Former President, Olusegun Obasanjo on Saturday said government’s direct involvement in agricultural development and production had been discovered to be a channel for stealing.
Obasanjo made this statement in Ibadan, Oyo State capital, at the first eminent persons business lecture organised by the University of Ibadan’s School of Business and the International Institute for Tropical Agriculture.
The ex-president said the drop in the global prices of crude oil and the reality of the present economic situation in Nigeria can lead the country to the reality that agriculture has the capacity to successfully drive the nation’s economy.
The lecture, which had the theme, ‘Agribusiness: Time to act,’ had in attendance the Pro Chancellor, UI, Umar Mustapha; Vice Chancellor, UI, Abel Olayinka; Emeritus Professor Oladipo Akinkugbe; and the representative of the Oyo State Government, Oyewole Oyewumi, who is the state’s Commissioner for Agriculture, Natural Resources and Rural Development.
Obasanjo said, “In the past, the bane of agriculture in Nigeria was lack of continuity and consistency in government policy. Maybe the present situation in which we find ourselves in our economy and the low price of crude oil may be a blessing in disguise to wake us to the reality of agriculture as the mainstay of our economy, and as a renewable system of production compared with oil and gas which are being depleted.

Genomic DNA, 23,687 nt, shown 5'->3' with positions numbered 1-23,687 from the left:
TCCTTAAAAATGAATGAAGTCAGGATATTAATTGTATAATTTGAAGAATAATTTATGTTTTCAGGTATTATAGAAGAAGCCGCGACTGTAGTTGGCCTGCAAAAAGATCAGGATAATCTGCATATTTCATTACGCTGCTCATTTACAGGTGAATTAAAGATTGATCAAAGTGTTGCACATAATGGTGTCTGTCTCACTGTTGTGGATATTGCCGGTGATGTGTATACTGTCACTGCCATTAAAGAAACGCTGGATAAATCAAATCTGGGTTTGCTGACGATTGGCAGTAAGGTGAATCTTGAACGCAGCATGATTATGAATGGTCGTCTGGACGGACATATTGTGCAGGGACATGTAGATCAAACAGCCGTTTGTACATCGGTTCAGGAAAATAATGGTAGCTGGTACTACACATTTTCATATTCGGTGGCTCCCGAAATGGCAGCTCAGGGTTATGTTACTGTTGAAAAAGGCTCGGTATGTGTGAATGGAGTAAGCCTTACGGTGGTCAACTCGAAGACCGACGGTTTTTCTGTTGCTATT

“Let me emphasise that while agriculture cannot be practised without government support in terms of good policy and incentive, government as a direct producer has never worked and it will never work in agriculture.
“Where in recent time government leaders have made government to go into agricultural production, it has been with ulterior motive for stealing. I have seen a poultry house of a state government with two-week-old birds on the floor and the floor is as clean as if you have not put anything there; there was no water dropping or any waste.
“It was designed by the governor of the state for the purpose of stealing and he stole. That must not continue to happen.”
Obasanjo also pointed out that one of the ways of making agriculture attractive was by making it glamorous.